China's leaders want Bo Xilai's downfall seen as a blow against corruption - not as part of a power struggle. But with a second, even higher-ranking Politburo member now suspected to be under pressure, it will become difficult to avoid the perception of all-out infighting.
Moves against Zhou Yongkang, China's security chief, could undermine attempts to portray the Bo scandal as a fight to uphold the rule of law and would reinforce a skeptical public's view that the Communist Party is in disarray months before a once-a-decade transfer of power to new leaders.
In keeping with China's closed political system, the information released publicly about Bo's case has been little, the rumors many and almost no one is willing to speak on the record.
But overseas-based Chinese websites and political insiders are now saying that Zhou, one of nine members of the party's powerful Politburo Standing Committee, is under scrutiny and could face a reckoning.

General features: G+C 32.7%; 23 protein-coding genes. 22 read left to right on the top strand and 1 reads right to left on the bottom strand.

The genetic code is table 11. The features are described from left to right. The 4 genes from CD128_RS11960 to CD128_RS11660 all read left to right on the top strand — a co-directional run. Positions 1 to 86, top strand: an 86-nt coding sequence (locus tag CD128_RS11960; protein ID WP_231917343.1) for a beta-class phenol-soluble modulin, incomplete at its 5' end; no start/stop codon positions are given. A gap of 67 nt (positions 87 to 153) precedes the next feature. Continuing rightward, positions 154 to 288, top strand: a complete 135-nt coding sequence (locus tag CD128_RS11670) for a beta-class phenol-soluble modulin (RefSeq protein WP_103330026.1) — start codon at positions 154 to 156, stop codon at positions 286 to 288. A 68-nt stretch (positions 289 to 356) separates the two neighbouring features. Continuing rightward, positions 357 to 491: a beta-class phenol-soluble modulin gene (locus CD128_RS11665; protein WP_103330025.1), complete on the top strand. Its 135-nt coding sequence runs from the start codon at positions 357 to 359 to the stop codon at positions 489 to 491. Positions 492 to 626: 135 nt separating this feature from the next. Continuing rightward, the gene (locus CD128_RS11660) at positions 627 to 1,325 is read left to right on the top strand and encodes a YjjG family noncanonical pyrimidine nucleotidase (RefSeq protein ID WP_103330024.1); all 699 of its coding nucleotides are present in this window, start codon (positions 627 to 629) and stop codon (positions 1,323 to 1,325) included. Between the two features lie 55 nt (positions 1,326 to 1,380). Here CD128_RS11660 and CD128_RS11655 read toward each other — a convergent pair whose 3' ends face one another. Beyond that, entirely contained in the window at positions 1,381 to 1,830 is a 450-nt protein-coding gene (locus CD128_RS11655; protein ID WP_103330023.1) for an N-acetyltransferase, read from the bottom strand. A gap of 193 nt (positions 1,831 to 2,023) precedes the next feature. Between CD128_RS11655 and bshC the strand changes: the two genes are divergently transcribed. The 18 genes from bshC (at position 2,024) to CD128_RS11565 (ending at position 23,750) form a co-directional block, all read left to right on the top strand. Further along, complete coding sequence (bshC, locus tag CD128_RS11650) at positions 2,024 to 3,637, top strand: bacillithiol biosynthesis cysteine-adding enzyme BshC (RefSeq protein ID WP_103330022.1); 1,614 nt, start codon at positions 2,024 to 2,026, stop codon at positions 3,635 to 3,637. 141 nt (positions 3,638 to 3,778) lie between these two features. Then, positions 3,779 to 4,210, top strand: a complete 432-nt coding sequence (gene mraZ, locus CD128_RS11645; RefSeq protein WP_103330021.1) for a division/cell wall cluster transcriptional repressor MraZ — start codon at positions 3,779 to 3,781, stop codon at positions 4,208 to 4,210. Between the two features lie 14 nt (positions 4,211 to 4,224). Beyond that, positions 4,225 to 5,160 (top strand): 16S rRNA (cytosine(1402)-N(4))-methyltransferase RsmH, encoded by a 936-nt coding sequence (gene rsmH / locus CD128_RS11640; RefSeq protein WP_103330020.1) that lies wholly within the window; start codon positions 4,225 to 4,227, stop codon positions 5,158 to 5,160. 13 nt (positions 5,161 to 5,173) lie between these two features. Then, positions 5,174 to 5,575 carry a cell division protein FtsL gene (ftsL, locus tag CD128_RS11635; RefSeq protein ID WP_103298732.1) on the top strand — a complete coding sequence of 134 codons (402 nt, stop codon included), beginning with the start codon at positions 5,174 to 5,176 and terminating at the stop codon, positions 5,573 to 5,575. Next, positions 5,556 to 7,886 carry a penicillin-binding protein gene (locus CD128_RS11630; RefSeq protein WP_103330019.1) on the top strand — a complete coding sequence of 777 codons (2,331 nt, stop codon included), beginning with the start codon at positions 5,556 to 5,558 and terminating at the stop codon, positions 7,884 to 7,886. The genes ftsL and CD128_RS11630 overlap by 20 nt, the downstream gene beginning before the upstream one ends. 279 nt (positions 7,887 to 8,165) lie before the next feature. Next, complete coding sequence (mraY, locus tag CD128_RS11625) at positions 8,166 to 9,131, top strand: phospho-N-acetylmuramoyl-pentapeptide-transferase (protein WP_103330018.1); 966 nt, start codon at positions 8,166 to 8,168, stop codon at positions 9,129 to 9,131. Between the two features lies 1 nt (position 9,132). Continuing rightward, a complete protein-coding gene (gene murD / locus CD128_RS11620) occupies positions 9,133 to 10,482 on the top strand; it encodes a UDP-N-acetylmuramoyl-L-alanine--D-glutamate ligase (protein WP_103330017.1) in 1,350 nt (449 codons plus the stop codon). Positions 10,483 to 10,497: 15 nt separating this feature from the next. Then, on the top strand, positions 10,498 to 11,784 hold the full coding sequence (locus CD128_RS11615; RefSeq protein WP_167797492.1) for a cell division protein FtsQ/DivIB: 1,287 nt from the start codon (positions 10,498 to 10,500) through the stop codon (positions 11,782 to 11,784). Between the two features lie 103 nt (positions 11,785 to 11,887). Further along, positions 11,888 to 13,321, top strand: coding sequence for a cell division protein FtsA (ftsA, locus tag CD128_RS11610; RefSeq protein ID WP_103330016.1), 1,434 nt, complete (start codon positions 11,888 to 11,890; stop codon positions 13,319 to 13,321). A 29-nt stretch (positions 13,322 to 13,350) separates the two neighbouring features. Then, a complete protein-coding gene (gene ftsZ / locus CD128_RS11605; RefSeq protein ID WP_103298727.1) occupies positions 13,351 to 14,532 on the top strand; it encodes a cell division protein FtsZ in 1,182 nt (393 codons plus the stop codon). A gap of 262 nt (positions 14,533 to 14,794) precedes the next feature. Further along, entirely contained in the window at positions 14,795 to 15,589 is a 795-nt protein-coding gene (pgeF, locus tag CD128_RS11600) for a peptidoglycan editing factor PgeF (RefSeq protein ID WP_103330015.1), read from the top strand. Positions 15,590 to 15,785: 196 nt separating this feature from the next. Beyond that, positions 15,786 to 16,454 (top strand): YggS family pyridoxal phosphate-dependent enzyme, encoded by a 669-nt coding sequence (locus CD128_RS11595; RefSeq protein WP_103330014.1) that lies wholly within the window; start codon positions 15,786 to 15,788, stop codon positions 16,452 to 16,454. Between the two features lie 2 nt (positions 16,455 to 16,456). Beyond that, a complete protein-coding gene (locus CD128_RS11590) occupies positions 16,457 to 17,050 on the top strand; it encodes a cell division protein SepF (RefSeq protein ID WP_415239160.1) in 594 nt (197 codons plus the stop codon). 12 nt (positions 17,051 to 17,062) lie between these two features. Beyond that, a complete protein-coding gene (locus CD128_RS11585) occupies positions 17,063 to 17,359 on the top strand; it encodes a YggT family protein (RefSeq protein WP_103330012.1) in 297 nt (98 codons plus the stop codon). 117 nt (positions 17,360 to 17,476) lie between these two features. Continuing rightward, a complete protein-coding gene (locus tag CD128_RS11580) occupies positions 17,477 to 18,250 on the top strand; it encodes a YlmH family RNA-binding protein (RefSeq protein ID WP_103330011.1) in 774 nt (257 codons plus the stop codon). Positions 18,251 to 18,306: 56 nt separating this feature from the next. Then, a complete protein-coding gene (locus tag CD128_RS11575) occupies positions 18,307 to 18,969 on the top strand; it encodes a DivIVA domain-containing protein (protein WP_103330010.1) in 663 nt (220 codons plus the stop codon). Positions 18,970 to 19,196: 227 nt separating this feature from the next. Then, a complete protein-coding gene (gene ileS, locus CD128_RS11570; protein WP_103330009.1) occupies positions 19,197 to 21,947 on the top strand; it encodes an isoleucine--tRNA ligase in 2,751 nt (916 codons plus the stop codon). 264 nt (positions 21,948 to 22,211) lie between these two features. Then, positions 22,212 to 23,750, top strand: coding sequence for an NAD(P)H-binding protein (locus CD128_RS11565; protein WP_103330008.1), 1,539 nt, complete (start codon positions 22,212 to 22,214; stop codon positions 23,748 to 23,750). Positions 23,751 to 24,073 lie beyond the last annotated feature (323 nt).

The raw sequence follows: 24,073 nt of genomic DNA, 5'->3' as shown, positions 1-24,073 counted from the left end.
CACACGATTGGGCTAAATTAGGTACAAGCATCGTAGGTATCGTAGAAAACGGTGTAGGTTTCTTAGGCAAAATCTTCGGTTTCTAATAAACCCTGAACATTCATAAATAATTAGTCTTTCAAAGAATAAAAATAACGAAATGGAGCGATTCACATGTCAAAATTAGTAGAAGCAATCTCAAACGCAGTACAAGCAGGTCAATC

"Internally, the power struggle is getting more intense and, if true, Zhou's removal would be seriously damaging," Beijing-based political analyst Li Fan said.
Zhou, 72, is widely reported to have been the only leading official to have argued against last week's striking decision to suspend Bo's membership in the 25-seat Politburo - a step that effectively ended the political career of one of China's most ambitious politicians.
Bo, 62, also has been removed from his position as party chief in the city of Chongqing and is now under investigation for disciplinary violations, possibly relating to corruption or interference in police work. His wife, Gu Kailai, and a household aide were named as suspects in the murder of British businessman Neil Heywood and handed over to police.